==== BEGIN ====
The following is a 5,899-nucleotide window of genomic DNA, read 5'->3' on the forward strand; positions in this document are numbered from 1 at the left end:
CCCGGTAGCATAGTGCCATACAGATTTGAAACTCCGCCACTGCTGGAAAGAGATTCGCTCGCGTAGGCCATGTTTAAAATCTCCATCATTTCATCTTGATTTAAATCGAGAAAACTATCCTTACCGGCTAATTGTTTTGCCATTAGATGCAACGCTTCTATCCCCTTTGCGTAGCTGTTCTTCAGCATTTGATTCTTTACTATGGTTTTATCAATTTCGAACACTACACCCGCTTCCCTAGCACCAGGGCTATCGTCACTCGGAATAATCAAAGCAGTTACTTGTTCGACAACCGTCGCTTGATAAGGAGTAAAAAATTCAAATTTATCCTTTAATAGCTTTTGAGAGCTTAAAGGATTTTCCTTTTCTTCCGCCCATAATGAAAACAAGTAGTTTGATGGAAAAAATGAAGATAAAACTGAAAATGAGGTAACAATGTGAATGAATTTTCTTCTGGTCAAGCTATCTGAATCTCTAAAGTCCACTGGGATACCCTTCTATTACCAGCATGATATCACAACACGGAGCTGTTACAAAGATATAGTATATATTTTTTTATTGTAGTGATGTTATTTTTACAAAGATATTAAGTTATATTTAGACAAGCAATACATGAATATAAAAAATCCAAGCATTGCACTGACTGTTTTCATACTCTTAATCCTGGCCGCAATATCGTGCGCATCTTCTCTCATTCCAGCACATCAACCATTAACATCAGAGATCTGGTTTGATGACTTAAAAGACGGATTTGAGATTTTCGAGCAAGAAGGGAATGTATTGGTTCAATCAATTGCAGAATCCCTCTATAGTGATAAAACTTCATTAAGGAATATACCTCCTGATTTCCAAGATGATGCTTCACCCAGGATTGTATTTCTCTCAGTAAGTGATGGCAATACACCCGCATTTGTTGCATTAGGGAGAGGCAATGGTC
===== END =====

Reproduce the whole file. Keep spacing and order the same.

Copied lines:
The following is a 5,899-nucleotide window of genomic DNA, read 5'->3' on the forward strand; positions in this document are numbered from 1 at the left end:
CCCGGTAGCATAGTGCCATACAGATTTGAAACTCCGCCACTGCTGGAAAGAGATTCGCTCGCGTAGGCCATGTTTAAAATCTCCATCATTTCATCTTGATTTAAATCGAGAAAACTATCCTTACCGGCTAATTGTTTTGCCATTAGATGCAACGCTTCTATCCCCTTTGCGTAGCTGTTCTTCAGCATTTGATTCTTTACTATGGTTTTATCAATTTCGAACACTACACCCGCTTCCCTAGCACCAGGGCTATCGTCACTCGGAATAATCAAAGCAGTTACTTGTTCGACAACCGTCGCTTGATAAGGAGTAAAAAATTCAAATTTATCCTTTAATAGCTTTTGAGAGCTTAAAGGATTTTCCTTTTCTTCCGCCCATAATGAAAACAAGTAGTTTGATGGAAAAAATGAAGATAAAACTGAAAATGAGGTAACAATGTGAATGAATTTTCTTCTGGTCAAGCTATCTGAATCTCTAAAGTCCACTGGGATACCCTTCTATTACCAGCATGATATCACAACACGGAGCTGTTACAAAGATATAGTATATATTTTTTTATTGTAGTGATGTTATTTTTACAAAGATATTAAGTTATATTTAGACAAGCAATACATGAATATAAAAAATCCAAGCATTGCACTGACTGTTTTCATACTCTTAATCCTGGCCGCAATATCGTGCGCATCTTCTCTCATTCCAGCACATCAACCATTAACATCAGAGATCTGGTTTGATGACTTAAAAGACGGATTTGAGATTTTCGAGCAAGAAGGGAATGTATTGGTTCAATCAATTGCAGAATCCCTCTATAGTGATAAAACTTCATTAAGGAATATACCTCCTGATTTCCAAGATGATGCTTCACCCAGGATTGTATTTCTCTCAGTAAGTGATGGCAATACACCCGCATTTGTTGCATTAGGGAGAGGCAATGGTC